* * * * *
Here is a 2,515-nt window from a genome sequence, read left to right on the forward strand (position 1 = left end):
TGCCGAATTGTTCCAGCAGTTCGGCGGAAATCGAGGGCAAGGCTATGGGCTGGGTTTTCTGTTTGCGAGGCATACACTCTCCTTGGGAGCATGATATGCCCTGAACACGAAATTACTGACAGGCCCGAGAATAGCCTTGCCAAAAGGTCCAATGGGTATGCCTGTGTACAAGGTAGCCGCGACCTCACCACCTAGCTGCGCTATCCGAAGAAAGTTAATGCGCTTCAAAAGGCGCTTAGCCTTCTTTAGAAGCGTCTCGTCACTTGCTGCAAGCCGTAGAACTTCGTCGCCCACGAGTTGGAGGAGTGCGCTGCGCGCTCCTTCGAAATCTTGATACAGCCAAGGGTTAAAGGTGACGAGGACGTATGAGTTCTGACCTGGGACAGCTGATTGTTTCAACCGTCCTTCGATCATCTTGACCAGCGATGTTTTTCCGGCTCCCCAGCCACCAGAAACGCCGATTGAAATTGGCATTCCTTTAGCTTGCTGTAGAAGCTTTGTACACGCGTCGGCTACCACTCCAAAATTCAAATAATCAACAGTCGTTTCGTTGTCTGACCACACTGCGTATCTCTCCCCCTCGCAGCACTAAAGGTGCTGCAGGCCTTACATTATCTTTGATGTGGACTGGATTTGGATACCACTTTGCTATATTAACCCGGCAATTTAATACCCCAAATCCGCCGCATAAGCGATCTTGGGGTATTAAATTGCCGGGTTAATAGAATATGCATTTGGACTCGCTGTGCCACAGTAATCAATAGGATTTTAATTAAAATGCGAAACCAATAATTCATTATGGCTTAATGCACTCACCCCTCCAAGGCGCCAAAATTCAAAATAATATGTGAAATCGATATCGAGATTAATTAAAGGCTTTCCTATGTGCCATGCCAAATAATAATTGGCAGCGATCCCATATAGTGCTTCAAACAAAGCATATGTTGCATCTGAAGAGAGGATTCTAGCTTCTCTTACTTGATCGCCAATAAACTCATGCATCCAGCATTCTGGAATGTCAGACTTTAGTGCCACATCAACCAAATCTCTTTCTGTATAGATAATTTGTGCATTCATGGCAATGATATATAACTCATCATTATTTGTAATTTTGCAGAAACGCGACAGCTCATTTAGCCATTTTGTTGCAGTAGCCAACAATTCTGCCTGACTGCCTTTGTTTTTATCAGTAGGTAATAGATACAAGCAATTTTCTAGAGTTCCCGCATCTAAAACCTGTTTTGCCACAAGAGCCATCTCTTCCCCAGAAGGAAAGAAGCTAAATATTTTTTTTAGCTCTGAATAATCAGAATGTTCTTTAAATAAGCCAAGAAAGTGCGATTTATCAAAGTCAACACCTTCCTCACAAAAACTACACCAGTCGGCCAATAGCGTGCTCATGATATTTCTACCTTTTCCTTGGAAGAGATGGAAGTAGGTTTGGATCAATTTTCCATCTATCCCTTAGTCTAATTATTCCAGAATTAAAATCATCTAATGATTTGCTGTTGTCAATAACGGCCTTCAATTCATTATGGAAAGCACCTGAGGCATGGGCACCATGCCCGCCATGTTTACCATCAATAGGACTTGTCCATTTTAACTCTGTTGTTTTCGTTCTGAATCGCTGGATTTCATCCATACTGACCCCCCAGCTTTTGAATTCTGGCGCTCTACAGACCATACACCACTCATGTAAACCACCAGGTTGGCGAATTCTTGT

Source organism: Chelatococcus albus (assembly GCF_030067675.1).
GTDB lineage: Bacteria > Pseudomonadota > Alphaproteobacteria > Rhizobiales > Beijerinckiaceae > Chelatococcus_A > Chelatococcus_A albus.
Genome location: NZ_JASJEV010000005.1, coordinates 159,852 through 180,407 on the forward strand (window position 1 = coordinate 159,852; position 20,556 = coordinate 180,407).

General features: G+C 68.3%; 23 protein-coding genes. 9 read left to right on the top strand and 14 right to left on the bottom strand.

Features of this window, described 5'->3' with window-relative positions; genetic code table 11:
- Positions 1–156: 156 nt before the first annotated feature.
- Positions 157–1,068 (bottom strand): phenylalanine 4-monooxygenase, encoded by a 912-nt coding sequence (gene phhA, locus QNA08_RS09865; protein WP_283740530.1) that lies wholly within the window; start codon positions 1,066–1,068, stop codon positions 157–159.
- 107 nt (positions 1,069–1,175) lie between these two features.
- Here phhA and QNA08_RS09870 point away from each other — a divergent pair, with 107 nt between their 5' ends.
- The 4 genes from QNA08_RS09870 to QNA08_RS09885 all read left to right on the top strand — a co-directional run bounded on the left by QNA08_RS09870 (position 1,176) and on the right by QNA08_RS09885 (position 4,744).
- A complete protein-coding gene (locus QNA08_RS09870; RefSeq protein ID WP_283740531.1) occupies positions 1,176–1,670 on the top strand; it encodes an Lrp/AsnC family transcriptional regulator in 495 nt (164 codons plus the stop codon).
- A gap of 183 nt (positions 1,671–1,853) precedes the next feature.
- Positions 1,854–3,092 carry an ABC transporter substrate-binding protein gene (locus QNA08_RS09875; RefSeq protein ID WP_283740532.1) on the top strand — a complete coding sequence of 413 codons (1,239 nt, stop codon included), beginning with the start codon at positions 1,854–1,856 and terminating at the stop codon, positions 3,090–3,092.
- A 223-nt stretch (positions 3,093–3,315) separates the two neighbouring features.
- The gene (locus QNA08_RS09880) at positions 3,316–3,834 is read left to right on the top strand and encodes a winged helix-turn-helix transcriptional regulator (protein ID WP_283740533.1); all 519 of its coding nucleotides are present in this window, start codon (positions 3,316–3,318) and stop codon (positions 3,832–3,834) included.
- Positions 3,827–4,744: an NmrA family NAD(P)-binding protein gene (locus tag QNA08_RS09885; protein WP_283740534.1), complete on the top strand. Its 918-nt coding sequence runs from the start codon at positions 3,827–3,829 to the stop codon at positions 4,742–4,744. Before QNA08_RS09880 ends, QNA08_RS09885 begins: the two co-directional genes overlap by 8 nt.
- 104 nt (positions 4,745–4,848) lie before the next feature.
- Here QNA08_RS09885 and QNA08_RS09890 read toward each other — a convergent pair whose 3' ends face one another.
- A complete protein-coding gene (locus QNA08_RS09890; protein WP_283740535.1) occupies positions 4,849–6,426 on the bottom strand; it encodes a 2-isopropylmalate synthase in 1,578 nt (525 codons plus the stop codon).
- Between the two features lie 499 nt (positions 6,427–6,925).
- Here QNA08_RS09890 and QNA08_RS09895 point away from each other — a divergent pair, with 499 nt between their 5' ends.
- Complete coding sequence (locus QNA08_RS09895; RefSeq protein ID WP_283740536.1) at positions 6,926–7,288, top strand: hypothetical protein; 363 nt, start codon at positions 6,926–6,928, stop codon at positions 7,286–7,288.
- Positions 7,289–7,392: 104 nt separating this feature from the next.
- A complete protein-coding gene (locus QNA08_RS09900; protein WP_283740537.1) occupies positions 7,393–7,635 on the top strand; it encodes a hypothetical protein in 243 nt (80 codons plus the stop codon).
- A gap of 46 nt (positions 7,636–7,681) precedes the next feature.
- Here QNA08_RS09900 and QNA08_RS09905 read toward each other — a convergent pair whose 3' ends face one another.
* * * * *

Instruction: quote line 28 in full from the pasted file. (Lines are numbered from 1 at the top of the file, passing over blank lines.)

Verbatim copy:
- Here QNA08_RS09900 and QNA08_RS09905 read toward each other — a convergent pair whose 3' ends face one another.